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October 2009
New Book on Interviewing Volunteers
In This Issue
New Book: A Conversation With a Purpose

Book Excerpt: Characteristics of a Good Interviewer
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We're excited to let you know about A Conversation with a Purpose: A Practical Guide to Interviewing Prospective Volunteers by Kathleen McCleskey and Cheryle N. Yallen. This e-book, new to the Energize online store, fills a gap in volunteer management literature by providing a practical how-to for the volunteer interview process, including sample dialogues, questions and forms.  Read on for more information and an excerpt.

resourceA Conversation with a Purpose: A Practical Guide to Interviewing Prospective Volunteers
A Conversation With a PurposeInterviewing potential volunteers demonstrates the value your organization places on volunteer involvement and helps to identify individuals whose skills, personality, and motivation fit well with your team. Authors McCleskey and Yallen provide a combination of knowledge, preparation, and practice to enable the unskilled interviewer to become a skilled interviewer who can ascertain the information needed to choose the right volunteers for the right jobs.

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(e-book, $12.00 USD)
Resources Book Excerpt
Characteristics of A Good Interviewer

From A Conversation with a Purpose: A Practical Guide to Interviewing Prospective Volunteers by Kathleen McCleskey and Cheryle N. Yallen.

A good interviewer will be able to guide this chat without dominating it. It becomes a focused dialogue with a planned beginning, middle and end. They will be able to ask non-directive interviewing questions. They will have the skills of a good communicator because they will not only be an extraordinary listener but also a good questioner. Finally, they will be able to graciously reject unsuitable prospective volunteers.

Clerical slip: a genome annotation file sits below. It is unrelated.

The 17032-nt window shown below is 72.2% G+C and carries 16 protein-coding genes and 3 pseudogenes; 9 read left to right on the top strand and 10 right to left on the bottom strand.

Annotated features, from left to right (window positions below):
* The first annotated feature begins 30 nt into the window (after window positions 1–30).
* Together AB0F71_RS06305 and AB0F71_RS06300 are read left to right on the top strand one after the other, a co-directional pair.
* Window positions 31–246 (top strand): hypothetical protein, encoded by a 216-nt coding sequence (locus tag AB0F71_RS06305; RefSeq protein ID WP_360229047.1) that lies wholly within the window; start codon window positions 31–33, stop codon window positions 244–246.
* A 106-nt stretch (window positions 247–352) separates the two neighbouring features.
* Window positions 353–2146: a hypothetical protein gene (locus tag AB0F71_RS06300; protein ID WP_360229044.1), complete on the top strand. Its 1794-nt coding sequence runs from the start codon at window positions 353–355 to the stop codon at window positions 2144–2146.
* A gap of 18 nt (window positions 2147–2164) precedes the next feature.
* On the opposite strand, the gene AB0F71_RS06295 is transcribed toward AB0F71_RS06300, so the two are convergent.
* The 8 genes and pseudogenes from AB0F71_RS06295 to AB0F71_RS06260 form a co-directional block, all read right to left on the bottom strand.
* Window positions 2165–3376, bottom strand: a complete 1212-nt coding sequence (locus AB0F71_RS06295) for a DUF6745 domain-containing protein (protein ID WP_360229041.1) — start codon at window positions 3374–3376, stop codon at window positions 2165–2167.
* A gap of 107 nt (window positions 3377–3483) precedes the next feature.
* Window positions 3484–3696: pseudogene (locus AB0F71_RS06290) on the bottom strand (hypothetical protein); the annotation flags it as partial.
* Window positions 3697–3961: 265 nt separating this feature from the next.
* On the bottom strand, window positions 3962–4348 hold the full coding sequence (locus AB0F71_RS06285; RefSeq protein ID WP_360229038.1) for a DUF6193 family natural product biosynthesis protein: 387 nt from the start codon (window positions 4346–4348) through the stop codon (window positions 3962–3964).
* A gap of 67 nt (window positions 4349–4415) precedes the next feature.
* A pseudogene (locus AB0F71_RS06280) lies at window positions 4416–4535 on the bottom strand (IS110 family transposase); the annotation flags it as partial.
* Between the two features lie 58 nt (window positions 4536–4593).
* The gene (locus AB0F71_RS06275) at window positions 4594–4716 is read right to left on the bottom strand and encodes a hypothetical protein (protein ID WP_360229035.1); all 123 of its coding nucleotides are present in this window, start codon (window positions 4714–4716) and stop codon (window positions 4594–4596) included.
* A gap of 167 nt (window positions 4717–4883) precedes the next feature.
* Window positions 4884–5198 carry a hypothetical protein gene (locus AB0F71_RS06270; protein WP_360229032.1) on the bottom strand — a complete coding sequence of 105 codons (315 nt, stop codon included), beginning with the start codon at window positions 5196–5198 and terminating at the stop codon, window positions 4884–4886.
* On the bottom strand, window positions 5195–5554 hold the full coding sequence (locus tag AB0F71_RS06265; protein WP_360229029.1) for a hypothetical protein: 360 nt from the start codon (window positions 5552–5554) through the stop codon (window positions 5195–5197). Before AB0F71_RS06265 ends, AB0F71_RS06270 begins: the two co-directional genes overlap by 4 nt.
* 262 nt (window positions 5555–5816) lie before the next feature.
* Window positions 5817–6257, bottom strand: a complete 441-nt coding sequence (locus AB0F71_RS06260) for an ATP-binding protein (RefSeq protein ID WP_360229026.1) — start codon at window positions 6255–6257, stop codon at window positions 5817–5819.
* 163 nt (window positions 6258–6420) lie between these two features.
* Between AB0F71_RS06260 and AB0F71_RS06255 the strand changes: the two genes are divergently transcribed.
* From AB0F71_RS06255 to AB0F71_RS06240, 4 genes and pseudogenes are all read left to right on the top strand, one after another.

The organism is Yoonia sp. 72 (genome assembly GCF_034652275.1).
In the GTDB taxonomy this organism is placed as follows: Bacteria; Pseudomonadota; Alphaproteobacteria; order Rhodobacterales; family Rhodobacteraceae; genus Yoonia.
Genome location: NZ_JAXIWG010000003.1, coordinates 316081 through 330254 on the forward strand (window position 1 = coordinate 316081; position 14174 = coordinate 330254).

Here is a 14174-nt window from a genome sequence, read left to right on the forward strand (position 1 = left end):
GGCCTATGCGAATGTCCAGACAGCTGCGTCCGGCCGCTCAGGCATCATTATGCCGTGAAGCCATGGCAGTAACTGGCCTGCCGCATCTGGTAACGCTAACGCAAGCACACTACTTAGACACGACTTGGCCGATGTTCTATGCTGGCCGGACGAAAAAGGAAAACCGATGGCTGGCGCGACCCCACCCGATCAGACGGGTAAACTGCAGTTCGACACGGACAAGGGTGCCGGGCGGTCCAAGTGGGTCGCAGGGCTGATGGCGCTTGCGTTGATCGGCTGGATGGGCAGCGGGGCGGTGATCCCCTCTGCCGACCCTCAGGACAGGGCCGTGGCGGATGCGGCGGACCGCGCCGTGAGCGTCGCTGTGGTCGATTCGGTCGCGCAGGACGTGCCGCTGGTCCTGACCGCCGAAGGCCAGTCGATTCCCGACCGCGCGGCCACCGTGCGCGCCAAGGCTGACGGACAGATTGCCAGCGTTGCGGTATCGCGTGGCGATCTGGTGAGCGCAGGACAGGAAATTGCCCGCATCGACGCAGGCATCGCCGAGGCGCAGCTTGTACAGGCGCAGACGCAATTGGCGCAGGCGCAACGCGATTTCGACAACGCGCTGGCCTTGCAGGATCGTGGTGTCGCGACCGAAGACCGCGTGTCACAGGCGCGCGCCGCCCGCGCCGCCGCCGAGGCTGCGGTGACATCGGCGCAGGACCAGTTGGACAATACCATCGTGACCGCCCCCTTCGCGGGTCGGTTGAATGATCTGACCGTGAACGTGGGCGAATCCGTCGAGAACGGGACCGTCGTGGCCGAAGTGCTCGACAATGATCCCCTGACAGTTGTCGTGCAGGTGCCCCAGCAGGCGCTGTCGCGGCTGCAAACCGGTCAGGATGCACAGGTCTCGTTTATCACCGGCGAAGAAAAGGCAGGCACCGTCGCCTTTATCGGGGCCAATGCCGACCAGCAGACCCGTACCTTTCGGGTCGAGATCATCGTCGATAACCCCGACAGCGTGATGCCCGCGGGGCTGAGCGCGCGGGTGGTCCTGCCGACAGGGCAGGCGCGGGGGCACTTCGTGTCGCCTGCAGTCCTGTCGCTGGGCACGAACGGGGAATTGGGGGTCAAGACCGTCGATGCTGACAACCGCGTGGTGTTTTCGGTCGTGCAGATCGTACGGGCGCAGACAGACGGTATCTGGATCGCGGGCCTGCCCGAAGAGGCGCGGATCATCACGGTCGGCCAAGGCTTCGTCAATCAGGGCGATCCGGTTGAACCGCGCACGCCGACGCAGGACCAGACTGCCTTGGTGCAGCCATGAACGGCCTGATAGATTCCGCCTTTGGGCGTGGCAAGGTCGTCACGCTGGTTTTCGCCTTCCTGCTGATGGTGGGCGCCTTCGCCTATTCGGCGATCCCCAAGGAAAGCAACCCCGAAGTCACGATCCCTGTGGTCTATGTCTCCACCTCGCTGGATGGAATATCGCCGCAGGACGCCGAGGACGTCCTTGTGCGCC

One key element in an effective interview is the fact that two people are attempting to communicate. The interviewer wants to obtain information about the prospective volunteer and the prospective volunteer wants to determine if they would like to volunteer for the organization. There is stress on both sides of an interview. Consequently, it is up to the interviewer to help put the prospective volunteer at ease.
 
Since an interview is a two-way conversation, the interviewer is concerned about:
  • the fit between the prospective volunteer and the organization or agency
  • the consequences if the volunteer does not work out (will they feel blamed)
  • not being ready or prepared for the interview
The concerns of the interviewer will be addressed throughout this book. The concerns of the prospective volunteer will be put at ease if the interviewer follows the steps presented.
 
Read a longer excerpt about traps interviewers should try to avoid.

Permission is granted for organizations to reprint this excerpt. Reprints must provide full acknowledgment of the source, as cited here:
Excerpted from 
A Conversation with a Purpose: A Practical Guide to Interviewing Prospective Volunteers by Kathleen McCleskey and Cheryle N. Yallen, 2009, KM Consulting and Training Connection. Found in the Energize, Inc. Online Bookstore at http://www.energizeinc.com/store/5-231-E-1.
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